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Posted: August 25, 2012 9:02 p.m.

Local farm to produce Italian cheeses

Russell Johnston is tired. He's tired of putting in 90 to 100 hours a week producing milk, bottling it, marketing and selling the popular beverage and driving it around the region. He's tired of missing out on his life and that of his two sons.

Johnston Family Farm, which has been around since 1940, recently sold off its processing facility to chef Antonio Lorusso, who will now use Johnston's cows' milk to make a variety of Italian cheeses, primarily Mozzarella.

Johnston, 41, will continue to run the dairy farm, and, in fact, purchased a partial stake in Lorusso's company, Izzy's Cheeses.

Lorusso hopes to produce burrata (a kind of Mozzarella filled with cream), Mascarpone and queso blanco, in addition to Mozzarella and other cheeses. Johnston said he hopes the cheeses will be sold at Noring Farms on Floyd, at area Whole Foods Market stores and at restaurants.

Johnston said Lorusso is New York chef with strong Italian roots who is passionate about food and cheese. The two have been working together for the past one and a half years to perfect the recipes and cheese making process and are now ready to start commercial production.

"He makes wonderful cheeses. It will knock your socks off," Johnston said.

One of the new company's biggest customers will be Fogo de Chao, the upscale Brazilian steakhouse with a location in Atlanta, that is expected to purchase 5,000 to 6,000 pounds of cheese a month.

Lorusso will own all of the processing equipment and will rent the plant from Johnston. The two men hope to produce 12,000 to 13,000 pounds of cheese initially and grow as demand does.

Shifting markets
The farm, which has a Newborn address but is just across the Morgan County line, was the one of only three dairy farms in Georgia that processed its own milk, according to Johnston, and the effort it took to make a living wasn't worth sacrificing much of his life.

Though he had many people tell him his milk was the best they'd ever tasted, Johnston was never able to develop a big local market. His 110-plus cows produced about 15,000 gallons of milk a month, but he sold less than 1 percent of that within the 25 to 30-mile radius surrounding his farm.

He sold about 30 to 40 gallons a month in Covington, and spent much of his time driving to Athens and Atlanta to market and sell his milk to farmer's markets and shops there.

"I enjoyed interacting with the public, and, of course, I took some pride in having people tell me it was the best milk they'd ever had in their life and that they'd never had anything like it," Johnston said Friday. "Real milk tastes nothing like the grocery store milk. That stuff tastes pretty nasty actually. People go crazy over real milk.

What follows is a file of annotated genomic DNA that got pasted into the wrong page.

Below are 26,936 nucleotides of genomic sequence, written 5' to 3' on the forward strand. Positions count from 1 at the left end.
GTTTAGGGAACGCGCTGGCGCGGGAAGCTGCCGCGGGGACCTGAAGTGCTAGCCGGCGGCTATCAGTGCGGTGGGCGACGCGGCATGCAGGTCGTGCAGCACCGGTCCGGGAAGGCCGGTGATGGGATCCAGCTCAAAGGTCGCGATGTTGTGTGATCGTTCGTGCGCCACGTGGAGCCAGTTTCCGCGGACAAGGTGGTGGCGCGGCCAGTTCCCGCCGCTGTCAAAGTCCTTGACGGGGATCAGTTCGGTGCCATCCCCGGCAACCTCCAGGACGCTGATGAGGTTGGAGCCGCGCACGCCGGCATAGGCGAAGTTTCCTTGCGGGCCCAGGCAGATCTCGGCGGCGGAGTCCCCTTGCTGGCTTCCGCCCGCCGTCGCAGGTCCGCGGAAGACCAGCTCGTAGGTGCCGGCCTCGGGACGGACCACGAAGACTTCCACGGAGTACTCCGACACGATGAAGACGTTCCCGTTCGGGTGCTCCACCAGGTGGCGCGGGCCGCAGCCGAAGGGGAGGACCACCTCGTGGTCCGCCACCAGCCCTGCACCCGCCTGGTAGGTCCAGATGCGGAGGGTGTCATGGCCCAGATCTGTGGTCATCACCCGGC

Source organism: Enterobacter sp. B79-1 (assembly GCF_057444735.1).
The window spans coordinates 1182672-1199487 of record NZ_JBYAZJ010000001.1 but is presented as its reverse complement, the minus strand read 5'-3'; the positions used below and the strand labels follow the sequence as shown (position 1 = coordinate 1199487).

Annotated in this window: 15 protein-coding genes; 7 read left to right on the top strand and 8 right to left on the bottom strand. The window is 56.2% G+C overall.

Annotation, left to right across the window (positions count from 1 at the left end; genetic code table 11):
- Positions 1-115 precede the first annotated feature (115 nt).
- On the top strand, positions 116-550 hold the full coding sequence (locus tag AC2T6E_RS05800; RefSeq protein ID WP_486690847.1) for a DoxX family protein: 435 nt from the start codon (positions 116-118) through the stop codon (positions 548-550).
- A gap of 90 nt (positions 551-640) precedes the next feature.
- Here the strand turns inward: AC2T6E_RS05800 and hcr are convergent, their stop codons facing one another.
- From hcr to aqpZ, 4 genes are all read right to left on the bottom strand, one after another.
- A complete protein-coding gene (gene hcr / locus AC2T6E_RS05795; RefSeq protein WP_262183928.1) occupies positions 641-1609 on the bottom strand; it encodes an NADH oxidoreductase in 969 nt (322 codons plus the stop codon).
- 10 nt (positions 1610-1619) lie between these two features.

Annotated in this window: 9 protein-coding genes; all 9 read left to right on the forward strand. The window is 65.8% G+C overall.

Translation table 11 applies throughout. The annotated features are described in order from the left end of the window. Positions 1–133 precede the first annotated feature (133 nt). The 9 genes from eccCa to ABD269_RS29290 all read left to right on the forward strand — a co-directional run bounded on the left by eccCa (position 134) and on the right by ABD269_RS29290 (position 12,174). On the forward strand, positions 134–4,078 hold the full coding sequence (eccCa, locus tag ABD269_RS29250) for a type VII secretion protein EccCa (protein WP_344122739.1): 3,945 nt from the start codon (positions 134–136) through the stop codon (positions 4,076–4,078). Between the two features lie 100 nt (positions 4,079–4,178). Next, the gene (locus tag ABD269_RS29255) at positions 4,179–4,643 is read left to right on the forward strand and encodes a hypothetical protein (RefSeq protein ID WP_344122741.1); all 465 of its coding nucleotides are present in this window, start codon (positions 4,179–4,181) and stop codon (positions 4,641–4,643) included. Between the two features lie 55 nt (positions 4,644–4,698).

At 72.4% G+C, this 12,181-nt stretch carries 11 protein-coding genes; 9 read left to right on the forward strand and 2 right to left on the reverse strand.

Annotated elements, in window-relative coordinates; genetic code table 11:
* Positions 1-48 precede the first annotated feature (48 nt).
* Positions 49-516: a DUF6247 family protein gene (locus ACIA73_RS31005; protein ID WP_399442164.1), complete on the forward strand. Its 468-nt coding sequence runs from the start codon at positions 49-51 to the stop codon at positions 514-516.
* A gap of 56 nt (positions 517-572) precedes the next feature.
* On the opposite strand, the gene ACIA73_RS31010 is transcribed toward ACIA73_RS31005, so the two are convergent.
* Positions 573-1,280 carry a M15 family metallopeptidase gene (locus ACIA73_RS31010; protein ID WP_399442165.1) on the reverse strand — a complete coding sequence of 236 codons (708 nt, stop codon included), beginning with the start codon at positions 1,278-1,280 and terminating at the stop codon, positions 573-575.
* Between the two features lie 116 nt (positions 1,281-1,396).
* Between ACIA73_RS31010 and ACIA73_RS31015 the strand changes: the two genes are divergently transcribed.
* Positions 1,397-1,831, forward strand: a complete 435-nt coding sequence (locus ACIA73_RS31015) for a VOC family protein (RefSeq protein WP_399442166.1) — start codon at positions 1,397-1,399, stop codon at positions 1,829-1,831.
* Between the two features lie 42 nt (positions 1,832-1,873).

"I've gotten calls from people, but they understand when I say it's affecting my family and that I'm putting my family first. It's disappointing that I'm not going to be able to get my product out to people...but that's not nearly as upsetting of my depriving my children of their father."

Unlike Newton County, which has only one active dairy farm and one more planned to start up, Morgan County around 20 dairy farms; however, Johnston said a number of them are on the verge of folding.

"Farmers don't want to fight commodity prices that are going through the roof. With the drought, corn prices are almost doubling, soybean prices are up 50 to 75 percent. Milk prices are going up a little bit, but not as much as everything else," Johnston said.

Johnston will still sell some raw milk, which is used in the growing pet milk industry. The owners of the Marks family farm in Newton County are considering getting into that same burgeoning business themselves.

Johnston's grandfather bought the farm in 1940, and Johnston bought out his own father in 1992 and then started bottling and directly selling his milk in 2008.

"Anyone who produces a commodity or a product wants to take the middle man out and deal directly with the consumer, because it gives you better control over what the price is what the profit is," Johnston said. "The reason (I'm selling the processing part), just to be blatantly frank, is that I'm tried. I'm tired of working seven days a week for 12 to 14 hours a day.

"You can definitely work all the life out of life... My 12 year old is about to go through a lot of changes in life, and he needs somebody there he can talk to and spend time with and who can guide him in the right direction. Between the two of (my sons) that was just the determining factor."

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